What constitute as income when calculating child support? Does it include unrealized capital gains (stocks)? So does a person who has a lot of stocks but very little income only be required to pay child support proportional to his income or can the court force the individual to sell some shares? How does the court determine how much to sell and how much should be paid in child support? Assume this is in the U.S. and in the state of California.

  • You should put the country/state in the tags as it will help make what you are asking clearer.
    – Joe W
    Commented Jul 8, 2021 at 0:53
  • Don't know California, but what does your common sense say? Commented Jul 9, 2021 at 8:54

1 Answer 1


In California, everything that counts as taxable income for federal purposes, and then some. The form is here, the corresponding explanation is here starting p. 18. It includes things that are income but not taxable (see p. 24), such as tax-exempt interest. Potential profit i.e. unrealized capital gains coming from increased value in a home or increased share values is not income in the relevant sense. FAM §4058 is the statutes that lists some of what counts as income, but it says "includes, but is not limited to, the following". The courts' use of IRS tax forms as defining "income" is not mandated by the legislature, so if unrealized capital gains become taxable income at the federal level, the courts will have to decide how such "income" is to be treated.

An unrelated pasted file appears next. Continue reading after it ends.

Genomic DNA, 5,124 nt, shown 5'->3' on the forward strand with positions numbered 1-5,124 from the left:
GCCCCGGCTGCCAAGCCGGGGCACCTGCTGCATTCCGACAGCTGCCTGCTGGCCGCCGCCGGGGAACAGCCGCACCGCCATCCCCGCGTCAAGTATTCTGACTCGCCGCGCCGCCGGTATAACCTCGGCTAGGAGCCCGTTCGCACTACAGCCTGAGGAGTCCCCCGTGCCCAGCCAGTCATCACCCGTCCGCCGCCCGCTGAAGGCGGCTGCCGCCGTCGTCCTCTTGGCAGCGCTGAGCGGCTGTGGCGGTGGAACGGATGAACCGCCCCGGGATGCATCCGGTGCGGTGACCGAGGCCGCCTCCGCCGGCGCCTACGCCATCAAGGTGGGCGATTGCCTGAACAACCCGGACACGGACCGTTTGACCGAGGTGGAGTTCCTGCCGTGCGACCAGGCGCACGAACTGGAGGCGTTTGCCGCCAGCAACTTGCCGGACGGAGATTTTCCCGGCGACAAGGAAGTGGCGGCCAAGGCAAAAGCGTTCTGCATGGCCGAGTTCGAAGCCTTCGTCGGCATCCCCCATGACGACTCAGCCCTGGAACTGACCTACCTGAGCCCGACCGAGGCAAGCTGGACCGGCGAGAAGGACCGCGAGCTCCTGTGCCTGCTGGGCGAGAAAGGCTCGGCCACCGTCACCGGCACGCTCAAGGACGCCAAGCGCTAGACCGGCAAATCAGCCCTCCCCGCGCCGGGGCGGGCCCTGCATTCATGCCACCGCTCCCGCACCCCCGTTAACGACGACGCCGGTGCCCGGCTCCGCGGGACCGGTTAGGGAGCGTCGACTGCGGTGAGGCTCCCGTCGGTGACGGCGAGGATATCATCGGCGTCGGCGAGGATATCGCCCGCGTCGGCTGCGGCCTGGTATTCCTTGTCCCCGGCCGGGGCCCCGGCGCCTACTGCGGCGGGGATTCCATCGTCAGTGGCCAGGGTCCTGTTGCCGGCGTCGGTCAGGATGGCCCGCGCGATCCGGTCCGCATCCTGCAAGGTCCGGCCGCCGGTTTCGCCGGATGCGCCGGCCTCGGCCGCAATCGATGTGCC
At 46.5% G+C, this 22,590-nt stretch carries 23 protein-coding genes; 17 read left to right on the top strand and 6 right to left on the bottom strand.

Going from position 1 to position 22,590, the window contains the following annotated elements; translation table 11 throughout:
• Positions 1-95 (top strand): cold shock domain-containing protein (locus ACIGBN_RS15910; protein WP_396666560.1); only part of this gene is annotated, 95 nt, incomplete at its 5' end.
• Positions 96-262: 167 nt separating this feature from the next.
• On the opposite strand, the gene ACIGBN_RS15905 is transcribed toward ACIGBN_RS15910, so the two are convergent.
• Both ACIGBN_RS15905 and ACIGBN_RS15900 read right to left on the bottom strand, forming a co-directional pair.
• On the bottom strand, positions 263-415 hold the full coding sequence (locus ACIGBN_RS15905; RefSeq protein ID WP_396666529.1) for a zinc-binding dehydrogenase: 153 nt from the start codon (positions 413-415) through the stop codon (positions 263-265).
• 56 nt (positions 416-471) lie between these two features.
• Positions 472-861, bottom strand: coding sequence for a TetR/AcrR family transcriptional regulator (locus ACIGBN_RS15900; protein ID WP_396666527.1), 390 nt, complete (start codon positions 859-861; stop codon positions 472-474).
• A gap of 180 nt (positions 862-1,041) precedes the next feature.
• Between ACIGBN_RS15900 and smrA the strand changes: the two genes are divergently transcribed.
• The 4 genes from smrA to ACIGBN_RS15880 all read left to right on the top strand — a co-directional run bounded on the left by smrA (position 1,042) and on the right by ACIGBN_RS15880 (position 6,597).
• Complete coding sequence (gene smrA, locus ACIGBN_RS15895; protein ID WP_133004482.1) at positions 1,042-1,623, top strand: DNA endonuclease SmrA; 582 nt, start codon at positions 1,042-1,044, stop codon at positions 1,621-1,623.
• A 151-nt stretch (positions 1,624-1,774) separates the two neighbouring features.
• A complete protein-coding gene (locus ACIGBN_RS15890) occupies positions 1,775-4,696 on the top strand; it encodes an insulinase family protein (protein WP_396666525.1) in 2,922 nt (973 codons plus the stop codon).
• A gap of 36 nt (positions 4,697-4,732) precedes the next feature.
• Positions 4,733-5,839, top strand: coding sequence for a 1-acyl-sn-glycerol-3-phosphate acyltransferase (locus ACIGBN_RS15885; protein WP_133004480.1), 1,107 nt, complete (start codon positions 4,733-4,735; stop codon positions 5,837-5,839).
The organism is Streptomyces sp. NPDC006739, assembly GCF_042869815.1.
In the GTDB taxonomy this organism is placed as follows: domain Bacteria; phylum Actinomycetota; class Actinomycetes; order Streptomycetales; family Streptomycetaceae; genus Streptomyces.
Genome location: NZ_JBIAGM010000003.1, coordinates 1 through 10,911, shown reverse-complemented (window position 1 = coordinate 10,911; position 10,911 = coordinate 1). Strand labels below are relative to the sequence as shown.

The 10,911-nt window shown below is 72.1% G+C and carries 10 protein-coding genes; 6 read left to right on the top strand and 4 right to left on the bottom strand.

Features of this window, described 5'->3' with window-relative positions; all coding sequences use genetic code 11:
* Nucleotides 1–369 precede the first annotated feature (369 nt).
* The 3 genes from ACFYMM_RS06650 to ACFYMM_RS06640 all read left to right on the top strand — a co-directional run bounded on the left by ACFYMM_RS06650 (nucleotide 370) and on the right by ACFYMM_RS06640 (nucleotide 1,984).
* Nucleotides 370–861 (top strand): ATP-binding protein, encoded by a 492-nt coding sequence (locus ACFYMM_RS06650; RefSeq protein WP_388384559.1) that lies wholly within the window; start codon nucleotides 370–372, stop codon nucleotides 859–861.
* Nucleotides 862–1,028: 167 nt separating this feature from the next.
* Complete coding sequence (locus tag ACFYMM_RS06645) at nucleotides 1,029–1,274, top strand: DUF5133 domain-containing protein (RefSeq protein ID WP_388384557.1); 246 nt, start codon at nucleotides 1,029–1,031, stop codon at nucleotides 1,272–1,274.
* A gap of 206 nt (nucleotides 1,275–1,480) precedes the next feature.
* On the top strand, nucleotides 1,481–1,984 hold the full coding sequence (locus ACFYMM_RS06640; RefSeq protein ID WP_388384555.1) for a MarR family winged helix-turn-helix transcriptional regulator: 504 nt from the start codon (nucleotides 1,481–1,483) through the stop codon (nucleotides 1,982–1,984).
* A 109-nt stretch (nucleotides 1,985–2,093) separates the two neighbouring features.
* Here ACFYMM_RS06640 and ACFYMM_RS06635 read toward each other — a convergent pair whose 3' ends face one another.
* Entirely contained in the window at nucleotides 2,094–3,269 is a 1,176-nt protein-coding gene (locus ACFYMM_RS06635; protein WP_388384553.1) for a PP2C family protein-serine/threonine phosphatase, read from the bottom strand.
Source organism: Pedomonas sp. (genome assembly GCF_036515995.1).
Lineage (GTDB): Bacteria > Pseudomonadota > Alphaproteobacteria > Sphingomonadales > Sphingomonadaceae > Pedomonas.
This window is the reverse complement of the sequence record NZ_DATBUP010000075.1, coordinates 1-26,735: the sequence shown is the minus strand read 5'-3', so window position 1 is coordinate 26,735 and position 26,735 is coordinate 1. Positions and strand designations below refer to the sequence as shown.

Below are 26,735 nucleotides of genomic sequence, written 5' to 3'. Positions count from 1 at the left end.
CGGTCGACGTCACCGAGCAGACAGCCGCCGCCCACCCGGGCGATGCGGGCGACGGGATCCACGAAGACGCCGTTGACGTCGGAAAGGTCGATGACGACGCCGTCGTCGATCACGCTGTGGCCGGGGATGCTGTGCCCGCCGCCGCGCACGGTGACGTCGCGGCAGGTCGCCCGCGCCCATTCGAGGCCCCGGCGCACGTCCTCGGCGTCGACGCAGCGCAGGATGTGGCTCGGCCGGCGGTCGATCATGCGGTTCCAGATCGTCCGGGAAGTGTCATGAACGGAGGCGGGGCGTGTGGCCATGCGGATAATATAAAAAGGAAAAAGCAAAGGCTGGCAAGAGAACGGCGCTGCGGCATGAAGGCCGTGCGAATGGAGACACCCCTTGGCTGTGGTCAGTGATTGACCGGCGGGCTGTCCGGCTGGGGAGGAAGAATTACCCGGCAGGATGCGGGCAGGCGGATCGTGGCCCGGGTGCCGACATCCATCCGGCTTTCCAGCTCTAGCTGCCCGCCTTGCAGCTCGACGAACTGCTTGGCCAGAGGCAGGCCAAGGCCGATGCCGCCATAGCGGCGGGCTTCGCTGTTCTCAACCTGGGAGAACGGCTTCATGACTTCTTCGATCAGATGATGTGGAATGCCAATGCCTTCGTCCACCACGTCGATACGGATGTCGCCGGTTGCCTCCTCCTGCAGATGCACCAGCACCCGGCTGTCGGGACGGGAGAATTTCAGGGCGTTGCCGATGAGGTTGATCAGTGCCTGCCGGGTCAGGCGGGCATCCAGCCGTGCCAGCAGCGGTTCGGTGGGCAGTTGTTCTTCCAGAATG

• Splitting hairs a bit, but the definition of income for child support purposes in California is closer to "gross income" for tax purposes than it is to either "adjusted gross income" or "taxable income" for tax purposes. Neither above the line nor below the line tax deductions from the main Form 1040 are allowed to be considered with rare exceptions for extraordinary expenses. But Schedule C deductions generally are allowed.
    – ohwilleke
    Commented Jul 8, 2021 at 21:45

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